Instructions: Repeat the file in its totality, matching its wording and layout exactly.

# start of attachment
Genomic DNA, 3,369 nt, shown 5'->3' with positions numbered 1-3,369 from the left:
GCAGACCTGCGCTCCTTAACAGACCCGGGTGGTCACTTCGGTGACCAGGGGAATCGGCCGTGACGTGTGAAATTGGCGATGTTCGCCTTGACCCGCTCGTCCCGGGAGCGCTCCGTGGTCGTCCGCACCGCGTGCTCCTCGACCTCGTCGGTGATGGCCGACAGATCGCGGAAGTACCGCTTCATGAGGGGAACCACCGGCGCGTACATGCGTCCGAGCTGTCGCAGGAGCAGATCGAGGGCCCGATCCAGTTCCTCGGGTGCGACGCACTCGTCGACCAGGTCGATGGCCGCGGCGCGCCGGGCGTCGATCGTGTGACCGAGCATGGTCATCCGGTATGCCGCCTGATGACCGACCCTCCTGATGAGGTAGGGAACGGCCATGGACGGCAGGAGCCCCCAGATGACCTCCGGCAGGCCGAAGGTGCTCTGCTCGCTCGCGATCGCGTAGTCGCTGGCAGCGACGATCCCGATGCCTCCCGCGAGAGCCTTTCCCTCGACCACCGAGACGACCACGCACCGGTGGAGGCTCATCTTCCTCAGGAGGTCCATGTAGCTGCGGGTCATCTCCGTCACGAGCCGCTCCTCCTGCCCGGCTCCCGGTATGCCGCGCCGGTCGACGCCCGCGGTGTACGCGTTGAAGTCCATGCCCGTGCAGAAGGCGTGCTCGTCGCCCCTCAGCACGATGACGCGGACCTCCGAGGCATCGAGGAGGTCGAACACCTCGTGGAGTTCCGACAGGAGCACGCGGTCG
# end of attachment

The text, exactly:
Genomic DNA, 3,369 nt, shown 5'->3' with positions numbered 1-3,369 from the left:
GCAGACCTGCGCTCCTTAACAGACCCGGGTGGTCACTTCGGTGACCAGGGGAATCGGCCGTGACGTGTGAAATTGGCGATGTTCGCCTTGACCCGCTCGTCCCGGGAGCGCTCCGTGGTCGTCCGCACCGCGTGCTCCTCGACCTCGTCGGTGATGGCCGACAGATCGCGGAAGTACCGCTTCATGAGGGGAACCACCGGCGCGTACATGCGTCCGAGCTGTCGCAGGAGCAGATCGAGGGCCCGATCCAGTTCCTCGGGTGCGACGCACTCGTCGACCAGGTCGATGGCCGCGGCGCGCCGGGCGTCGATCGTGTGACCGAGCATGGTCATCCGGTATGCCGCCTGATGACCGACCCTCCTGATGAGGTAGGGAACGGCCATGGACGGCAGGAGCCCCCAGATGACCTCCGGCAGGCCGAAGGTGCTCTGCTCGCTCGCGATCGCGTAGTCGCTGGCAGCGACGATCCCGATGCCTCCCGCGAGAGCCTTTCCCTCGACCACCGAGACGACCACGCACCGGTGGAGGCTCATCTTCCTCAGGAGGTCCATGTAGCTGCGGGTCATCTCCGTCACGAGCCGCTCCTCCTGCCCGGCTCCCGGTATGCCGCGCCGGTCGACGCCCGCGGTGTACGCGTTGAAGTCCATGCCCGTGCAGAAGGCGTGCTCGTCGCCCCTCAGCACGATGACGCGGACCTCCGAGGCATCGAGGAGGTCGAACACCTCGTGGAGTTCCGACAGGAGCACGCGGTCG